• By: Dave Gross

Ottawa Senators sinking like the Titanic

I remember the day clearly.

When polishing up the season synopsis of the Ottawa Senators on the ice (back in early April), the thought that this was definitively the worst year in franchise history was right there, smack-dab on the page.


The team that came within a Chris Kunitz eyelash of advancing to the Stanley Cup final had just wrapped up a follow-up year where it sank to remarkable depths and finished another Chris Kunitz eyelash out of last place overall.

(With all due respect to Chris Kunitz and his eyelashes).

An unreal drop in performance.

But it was with a cathartic deep breath that Senators fans bid adieu to the season just past.

The worst was behind, a possibly bright future was waiting in the wings.

How wrong that thought came to be.

As poorly as the team had played on the ice for the previous seven-plus months, nothing compared to how poorly it was faring –  now – away from the game. (. . . And please take note, we haven’t even touched on the ongoing Battle Royal between the fan base and owner).

First Randy Lee and his immense troubles, then the capital’s own version of Kramer vs. Kramer: Karlsson vs. Hoffman.

“You have got an organization, top to bottom, that is in absolute shambles. They’re the laughingstock of the league. There’s nobody more comical, in a sad way, than Ottawa is now.”

The words – we have heard several times the past week – came from highly respected TSN analyst Ray Ferraro.

He wasn’t wrong folks.

Far from wrong, in fact.

Welcome to Ottawa, hockey world, where dysfunction rules the roost.

This is to a point where, to be accurate, there is no way in hell the franchise can dust itself off and get headed in the right direction.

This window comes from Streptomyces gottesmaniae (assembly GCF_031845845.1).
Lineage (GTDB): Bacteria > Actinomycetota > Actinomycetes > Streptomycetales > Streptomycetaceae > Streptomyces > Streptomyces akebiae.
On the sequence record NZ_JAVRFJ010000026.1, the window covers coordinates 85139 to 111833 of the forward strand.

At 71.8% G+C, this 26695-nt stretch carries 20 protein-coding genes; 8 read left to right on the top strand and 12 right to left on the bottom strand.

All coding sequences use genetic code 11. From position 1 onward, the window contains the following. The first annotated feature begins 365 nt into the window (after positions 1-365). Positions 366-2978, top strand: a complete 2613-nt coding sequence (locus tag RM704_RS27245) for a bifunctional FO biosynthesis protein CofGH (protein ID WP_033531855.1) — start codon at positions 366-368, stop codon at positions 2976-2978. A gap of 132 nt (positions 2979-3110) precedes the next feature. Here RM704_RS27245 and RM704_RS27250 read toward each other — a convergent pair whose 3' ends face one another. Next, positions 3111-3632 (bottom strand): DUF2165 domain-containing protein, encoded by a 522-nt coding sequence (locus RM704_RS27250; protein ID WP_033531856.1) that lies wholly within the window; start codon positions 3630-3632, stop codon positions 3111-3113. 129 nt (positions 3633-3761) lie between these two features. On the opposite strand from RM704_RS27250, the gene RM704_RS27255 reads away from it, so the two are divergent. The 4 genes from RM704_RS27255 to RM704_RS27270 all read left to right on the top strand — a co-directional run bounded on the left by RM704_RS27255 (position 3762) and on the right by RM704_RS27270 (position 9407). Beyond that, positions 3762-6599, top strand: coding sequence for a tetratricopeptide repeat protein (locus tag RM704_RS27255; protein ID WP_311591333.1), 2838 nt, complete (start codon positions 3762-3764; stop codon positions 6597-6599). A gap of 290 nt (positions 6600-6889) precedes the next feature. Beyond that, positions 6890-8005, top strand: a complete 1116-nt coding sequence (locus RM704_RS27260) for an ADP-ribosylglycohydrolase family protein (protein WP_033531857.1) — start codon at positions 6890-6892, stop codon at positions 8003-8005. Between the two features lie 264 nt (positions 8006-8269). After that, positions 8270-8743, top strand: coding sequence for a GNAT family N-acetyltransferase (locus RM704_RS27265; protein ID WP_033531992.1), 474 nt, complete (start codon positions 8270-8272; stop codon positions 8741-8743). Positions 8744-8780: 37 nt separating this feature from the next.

At least, anytime soon.

The biggest elephant in the room is undoubtedly the Karlsson-Hoffman rift (or whatever it is). Whether it’s factual or fabricated, the story of who did what to who, or didn’t, or did, is a coffin closer.

Both players not only need to go, they have to go.

There’s just too much blood on the floor here to save either Hoffman or Karlsson as Ottawa Senators.

Hoffman’s status has taken an irreparable hit. He might have done absolutely nothing, but this is an optics situation in an extremely volatile market. Best to get what you can for a talented yet sometimes uncommitted scorer and move forward. The shaky fan base won’t settle for anything less.

For Karlsson this is quite a bit different.

Even before the mess with Hoffman surfaced (which had been rumoured to have been going on since last November), the gut said Karlsson wanted out.

He wasn’t quite ‘uplifting’ in his answers when asked about potentially re-signing here. No hometown discount was offered or hinted at.

And while the relationship with Hoffman and girlfriends and wives was yet to surface publicly, the captain’s relationship with owner Eugene Melnyk was called into question long beforehand.

Did one of the NHL’s best talents (now at age 28) really want to stay in a fractious set-up where the public truly believed the current team owner wasn’t interested in spending big money to supplement Karlsson with top-end talents?

A year from now, King Karl can just walk away and sign wherever he likes.

Why would he choose to stay?

I mean, the Royal Ottawa Golf Club is a premier course and is real enticing, but it’s not that enticing.

A team dedicated to spending whatever it takes to climb to the top (this includes a healthy scouting staff)?

Now that’s an enticement.

Especially if your No. 1 interest is leaving this game and this league as a winner.

The gut (again) says Karlsson owns that attitude.

The crap now going on with Hoffman pushes Karlsson even further out the exit door.

I guess when GM Pierre Dorion indicated (at season’s end) the rebuild here would be in the three-to-five-year model, he wasn’t kidding around.

But I am pretty sure he never saw that thought be proven and underlined by the sad occurrences of the last couple of months.

A suggestion for the new slogan for Ottawa Senator fans?

The patience of Job.

This too shall pass . . . you can only hope.